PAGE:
Witness the peak of Perseids Meteor Shower as dark clear skies fall over Thanet this weekend
As the weekend approaches, sky enthusiasts and stargazers are in for a celestial treat. The annual Perseids meteor shower will grace the night skies. This meteor shower, one of the most anticipated events in the cosmic calendar, promises an awe-inspiring display of shooting stars that is sure to captivate both amateur astronomers and seasoned skywatchers alike. It's expected to peak Sat 12th August into Sun 13th August, offering a breathtaking show that will be enhanced by the moon's waning phase and giving us the darkest skies over Thanet this summer.
The Peak of Perseids
The Perseids meteor shower occurs each year as Earth's orbit crosses paths with debris left behind by Comet 109P/Swift-Tuttle. These tiny particles enter our atmosphere and create the luminous streaks of light that we commonly refer to as "shooting stars". On the night of Sat 12th August into Sun 13th August, the shower is set to reach its climax. And, promises an impressive display of meteors streaking across the night sky.
The Dark Sky Advantage
A key factor that enhances the viewing experience of the Perseids meteor shower this year is the moon's phase. With the moon waning towards its new phase, the nights leading up to and just after the peak will provide exceptionally dark skies. This natural phenomenon allows for a clearer view of the meteors, as the absence of moonlight reduces light pollution and allows the fainter meteors to become visible.
Thanet's Ideal Sky Conditions
Residents of Thanet are in for a treat, as we have super clear night skies on the forecast, making it an excellent location for stargazing and meteor shower observation. The absence of significant light pollution as we face out to sea will mean even the faintest meteors can be spotted against the backdrop of the night sky.
Gather your favourite souls for a stargazing party
One of my fondest memories of childhood summertimes was Perseids peaking each year. I remember my Dad would set the garden up with sun loungers and recliners and he’d wake us up and we’d take our duvets down into the garden and all just lay up looking at them. ‘Ooohing’ and ‘ahhhhing’ at the sky and the longer we gazed the more we’d see in the periphery of our vision.
Capturing the Cosmic Show
You can capture the meteor show on your phone camera as well as a dSLR or mirrorless camera. However, I can’t underscore enough that patience is key. Meteor showers are unpredictable, and you might need to wait a while before capturing that perfect shot. I usually keep shooting images and hope that I manage to capture some while the shutter is open, as by the time we have seen it and fired our brain to press the shutter, the moment has already passed. It really is a game of chance! Ready to play the game and capture the beauty of the Perseids meteor shower with your cameras?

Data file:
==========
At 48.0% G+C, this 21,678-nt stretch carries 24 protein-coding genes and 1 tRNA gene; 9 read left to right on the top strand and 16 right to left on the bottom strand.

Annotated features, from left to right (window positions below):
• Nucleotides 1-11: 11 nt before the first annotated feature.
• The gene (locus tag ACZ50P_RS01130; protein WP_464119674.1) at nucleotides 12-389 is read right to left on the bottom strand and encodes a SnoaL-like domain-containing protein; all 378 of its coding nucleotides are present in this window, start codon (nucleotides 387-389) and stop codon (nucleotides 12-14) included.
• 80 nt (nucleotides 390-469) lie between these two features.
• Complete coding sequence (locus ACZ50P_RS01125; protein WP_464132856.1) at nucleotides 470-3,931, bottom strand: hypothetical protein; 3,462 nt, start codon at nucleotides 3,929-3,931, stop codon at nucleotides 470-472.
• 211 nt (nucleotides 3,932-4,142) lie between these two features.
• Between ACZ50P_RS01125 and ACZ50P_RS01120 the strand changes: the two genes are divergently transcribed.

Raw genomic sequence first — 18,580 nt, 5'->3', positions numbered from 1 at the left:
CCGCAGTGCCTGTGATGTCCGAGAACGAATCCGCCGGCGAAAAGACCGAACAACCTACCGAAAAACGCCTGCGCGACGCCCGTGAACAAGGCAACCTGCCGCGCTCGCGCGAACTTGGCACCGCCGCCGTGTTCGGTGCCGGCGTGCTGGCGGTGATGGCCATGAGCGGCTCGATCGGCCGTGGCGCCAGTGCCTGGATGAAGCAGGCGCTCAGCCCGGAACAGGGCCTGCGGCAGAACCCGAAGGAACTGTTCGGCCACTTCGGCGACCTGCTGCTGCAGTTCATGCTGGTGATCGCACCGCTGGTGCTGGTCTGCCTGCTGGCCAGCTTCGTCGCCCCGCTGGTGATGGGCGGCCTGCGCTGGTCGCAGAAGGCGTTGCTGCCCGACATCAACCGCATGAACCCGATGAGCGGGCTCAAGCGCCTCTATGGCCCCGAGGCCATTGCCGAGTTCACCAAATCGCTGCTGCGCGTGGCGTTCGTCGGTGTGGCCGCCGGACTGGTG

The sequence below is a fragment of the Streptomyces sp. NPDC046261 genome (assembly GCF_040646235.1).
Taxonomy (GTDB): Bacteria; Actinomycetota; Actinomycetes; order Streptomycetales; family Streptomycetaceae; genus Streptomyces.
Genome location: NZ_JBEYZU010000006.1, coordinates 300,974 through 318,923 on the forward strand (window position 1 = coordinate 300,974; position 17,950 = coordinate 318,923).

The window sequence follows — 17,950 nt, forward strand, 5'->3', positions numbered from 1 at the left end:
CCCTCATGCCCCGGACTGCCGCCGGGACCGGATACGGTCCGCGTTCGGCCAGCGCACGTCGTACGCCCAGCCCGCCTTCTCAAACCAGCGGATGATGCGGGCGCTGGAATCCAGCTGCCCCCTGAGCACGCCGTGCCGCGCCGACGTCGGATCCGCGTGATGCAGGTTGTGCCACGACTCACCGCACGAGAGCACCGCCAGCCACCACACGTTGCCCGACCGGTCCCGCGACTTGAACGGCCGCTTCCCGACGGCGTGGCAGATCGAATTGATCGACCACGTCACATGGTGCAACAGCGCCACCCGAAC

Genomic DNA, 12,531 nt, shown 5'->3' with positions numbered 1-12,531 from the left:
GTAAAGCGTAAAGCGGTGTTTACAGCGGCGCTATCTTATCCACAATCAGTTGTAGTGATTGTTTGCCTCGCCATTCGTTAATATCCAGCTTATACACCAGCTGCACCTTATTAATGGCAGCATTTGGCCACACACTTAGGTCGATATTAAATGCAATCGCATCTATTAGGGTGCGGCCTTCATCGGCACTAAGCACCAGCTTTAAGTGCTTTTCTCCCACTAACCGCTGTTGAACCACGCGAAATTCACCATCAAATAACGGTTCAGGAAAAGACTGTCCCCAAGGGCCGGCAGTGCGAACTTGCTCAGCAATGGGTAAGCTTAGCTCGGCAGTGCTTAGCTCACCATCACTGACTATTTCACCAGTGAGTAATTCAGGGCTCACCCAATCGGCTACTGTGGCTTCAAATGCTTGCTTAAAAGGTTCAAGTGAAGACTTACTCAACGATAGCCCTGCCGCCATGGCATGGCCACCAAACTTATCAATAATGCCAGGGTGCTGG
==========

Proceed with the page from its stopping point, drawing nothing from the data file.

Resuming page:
9 Tips for Meteor Photography
1. Choose the Right Location
Find a location away from artificial lights to minimise light pollution. Thanet's clear skies and minimal moon this weekend make it an optimal spot for meteor photography.
2. Use a Sturdy Tripod
Stability is key when capturing long-exposure shots. A sturdy tripod will help prevent camera shake.
3. Wide-Angle Lens
Use a wide-angle lens to capture a larger portion of the night sky.I tend to shoot with my 15-30mm f2.8 or 24mm f1.4 lens.
4. Manual Focus
Set your camera to manual focus and adjust it to infinity to ensure sharpness. If your camera has live view, zoom in on one star and move the focusing ring until it looks pin sharp and then you’re all set.
5. Shutter Speed
Opt for long-exposure shots. Start with a shutter speed of around 15-30 seconds to capture the meteors' trails.
Choose a wide aperture (low f-number) to allow more light into the camera sensor.
7. ISO Settings
Start with a moderate ISO setting (e.g., ISO 800) to prevent excessive noise in your images and tweak this with your shutter speed settings.
8. Interval Shooting
If your camera has interval shooting capabilities, use it to capture multiple shots over time. This increases your chances of catching a meteor in your frame. My wired trigger has a lock function so I can literally just leave the camera clicking away and hope I am pointing at the right point in the sky when a meteor burns up.
9. Test and Adjust
Experiment with your camera settings and review your shots. Adjust your settings as needed to achieve the desired results.
And that is it! Let me know if you head out this weekend and how you get on! This weekend's Perseids meteor shower offers a remarkable opportunity to connect with the cosmos and witness the beauty of celestial phenomena. Whether you're an experienced astrophotographer or a curious skywatcher, be sure to venture out to Thanet's clear skies, armed with your camera and these photography tips, for a chance to capture the mesmerising dance of shooting stars in all their glory.
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